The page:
In the gallery just across the street, with more of his paintings, we find these words on the wall: “Rather than fantasize, be real and draw it only if it is in front of you and if it’s not there , put it there and by making the lines connect, we can vaguely get at something other than the world we know. ” This is how he paints, this is how he welds and this is how he writes. Imagination and reality, dream and art, it is inextricably intertwined, and he’s still chased by an extreme and impressive need to communicate – it has been three art exhibitions this year and he will play his 82nd concert of the year tonight. In total, after the last recount, this is his performance number 3382. It gives an average of more than sixty a year in more than fifty-two years! He’ve earned the Christmas holidays.
The time is approaching half past seven, and Royal Albert Hall is bursting at the seams three days in a row. I’m still fascinated by the beautiful and majestic room, tonight I’m sitting slightly up from the floor, directly facing the stage, with a full view of it all. Around me there are people who were at the concert in 1966 and now is excited for their only concert this year. I can reassure them that this is going to be very good, but that the set as such does not carry the touch of nostalgia.
Suddenly, the concert started, and the sound is absolutely perfect from where I sit. As yesterday Dylan need a little time to warm up his voice, it’s probably a lack of scale exercises in the locker room, I’m afraid. Nevertheless, he’s on fire, and the applause seems even more exuberant today than yesterday. The whisper and clapping from the audience rises like a roar when Dylan plays his harmonica in “She Belongs To Me “, it cuts as precise and striking lightning through space and there is absolutely nothing that is aging with this harmonica, it exudes youth and vitality, yet mature musicality, and stil he does it in a way today that he could not have done in 1966. It is revealing in its nakedness, yet sharp enough to grind diamonds, and he uses it as an artist using his palette, both in this song and later in “Love Sick” , in “High Water” and in “Blowing In The Wind”. He colors the songs with harmonica, in silver and blue. Highlights otherwise are many and compelling, but I will not repeat them again today. They should be familiar by now.
All speculation of any changes or additions to tonight’s concert was not met, he reiterated yesterdays set, song by song, but today with greater energy, then he spins off and around the heel, as he draws his imaginary guns and lift them towards the cheering audience behind the stage. It is a rare moment. When the concert is over, he thinks about both it once and twice, but then he walks to the front of the stage and do high-five with a couple of people in the audience, and shakes hand with one or two, before he leaves. Even a rarer moment. And it is heartwarming to see it – as is also the thunderous response from this nights audience in the Royal Albert Hall: “He is not dead yet, his bell still rings. He is not over the hill, he is not past his prime.” And that’s really something. We can only wonder about who of the artists, starting out today, that will be there for over fifty years. Maybe some, but not many.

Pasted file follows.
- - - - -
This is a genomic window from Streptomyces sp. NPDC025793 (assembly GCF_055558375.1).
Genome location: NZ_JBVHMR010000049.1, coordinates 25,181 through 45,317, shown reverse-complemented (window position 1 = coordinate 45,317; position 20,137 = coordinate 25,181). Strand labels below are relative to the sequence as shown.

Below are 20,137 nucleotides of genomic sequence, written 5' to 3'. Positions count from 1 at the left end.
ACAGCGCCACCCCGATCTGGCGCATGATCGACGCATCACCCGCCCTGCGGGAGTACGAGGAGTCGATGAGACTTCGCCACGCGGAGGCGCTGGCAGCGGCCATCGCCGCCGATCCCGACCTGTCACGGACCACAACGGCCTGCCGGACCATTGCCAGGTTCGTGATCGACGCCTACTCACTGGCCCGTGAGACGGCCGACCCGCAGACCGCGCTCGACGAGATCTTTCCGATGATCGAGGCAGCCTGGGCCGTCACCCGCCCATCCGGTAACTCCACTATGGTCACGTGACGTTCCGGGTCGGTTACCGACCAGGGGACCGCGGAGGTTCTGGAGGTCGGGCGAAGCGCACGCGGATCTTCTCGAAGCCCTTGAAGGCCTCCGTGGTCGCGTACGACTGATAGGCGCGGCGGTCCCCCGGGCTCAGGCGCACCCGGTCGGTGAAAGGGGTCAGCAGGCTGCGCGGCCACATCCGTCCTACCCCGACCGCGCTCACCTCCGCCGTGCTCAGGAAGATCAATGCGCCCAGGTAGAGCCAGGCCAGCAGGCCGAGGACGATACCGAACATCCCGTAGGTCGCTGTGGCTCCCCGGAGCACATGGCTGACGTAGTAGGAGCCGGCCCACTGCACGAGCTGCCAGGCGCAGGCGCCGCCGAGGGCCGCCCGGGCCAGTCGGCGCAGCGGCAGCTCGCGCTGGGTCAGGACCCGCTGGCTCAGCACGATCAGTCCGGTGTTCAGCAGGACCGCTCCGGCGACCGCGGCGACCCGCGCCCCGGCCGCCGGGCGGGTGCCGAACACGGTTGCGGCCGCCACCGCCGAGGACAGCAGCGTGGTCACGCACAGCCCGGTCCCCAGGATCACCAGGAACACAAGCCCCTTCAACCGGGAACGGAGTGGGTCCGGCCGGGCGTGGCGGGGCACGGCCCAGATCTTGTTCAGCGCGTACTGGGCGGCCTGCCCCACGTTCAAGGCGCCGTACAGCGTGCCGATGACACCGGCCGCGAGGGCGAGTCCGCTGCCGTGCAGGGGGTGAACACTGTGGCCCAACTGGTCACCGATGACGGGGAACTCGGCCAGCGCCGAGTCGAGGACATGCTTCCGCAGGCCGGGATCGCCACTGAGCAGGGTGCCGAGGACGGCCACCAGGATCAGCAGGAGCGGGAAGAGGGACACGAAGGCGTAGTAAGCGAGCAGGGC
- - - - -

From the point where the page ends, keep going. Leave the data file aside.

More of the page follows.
The European autumn tour of 2013 will probably be remembered as one of the truly great in Dylan history – in many years he has exited us with great variation in setlists from night to night, from one year to another, but this year he wanted to show us something completely different, he has very consciously composed a new set for us, with songs from every decade since he started, with the breadth of almost all genres he has used, from waltz to swing, from rock to doowop, from march to ballad, from blues to soul – “cast iron songs and torch ballads ,” a subdued set in muted lighting, with most of the material from the the new millennium. He will share his worldview with us, and this time he wants every European city to see this piece, this sculpture, this gate to his art and this channel into the tradition. The band is supporting him in a great way, not least Charlie Sexton who these days flowers anew, in close collaboration with Donnie Herron, while the guys on the left, Stu Kimball, Tony Garnier and George Recile constantly keeping pace and the dynamics of the songs, while their eyes are firmly fixed on Bob throughout the concert. The setlist was the same, yes, but not one of the shows has emerged as routine – the musicians who try to use the autopilot here, will crash in the first turn – Dylan is as much jazz as something else, where he still in each moment are doing his musical choices, but within a structured framework. Dylan’s voice has been positively noted by almost all reviewers around Europe, he has chosen songs, sound levels and ways to sing that have gotten the best out of his voice, without straining it. In the quiet ballads he now has a sensitivity in his timing and phrasing which we barely would have thought could be possible from the stage anymore. The direction of the show has been of such a nature that it is something he strongly want to do before he leaves us. It is difficult to imagine that he could top this, but it ‘s also hard to imagine that he will be sitting idle at the ranch in Minnesota without continuing his Never-Ending Tour. In a few months, we will know the answer. In the meantime we’ll be dreaming of a new live album, hoping the rumors will come true – this music is something that many more people should have access to, there is no doubt. As Lou Reed once said of Bob Dylan: “All the rest is pop!”
And with this I close my diary for now. “It’s been one helluva ride. ”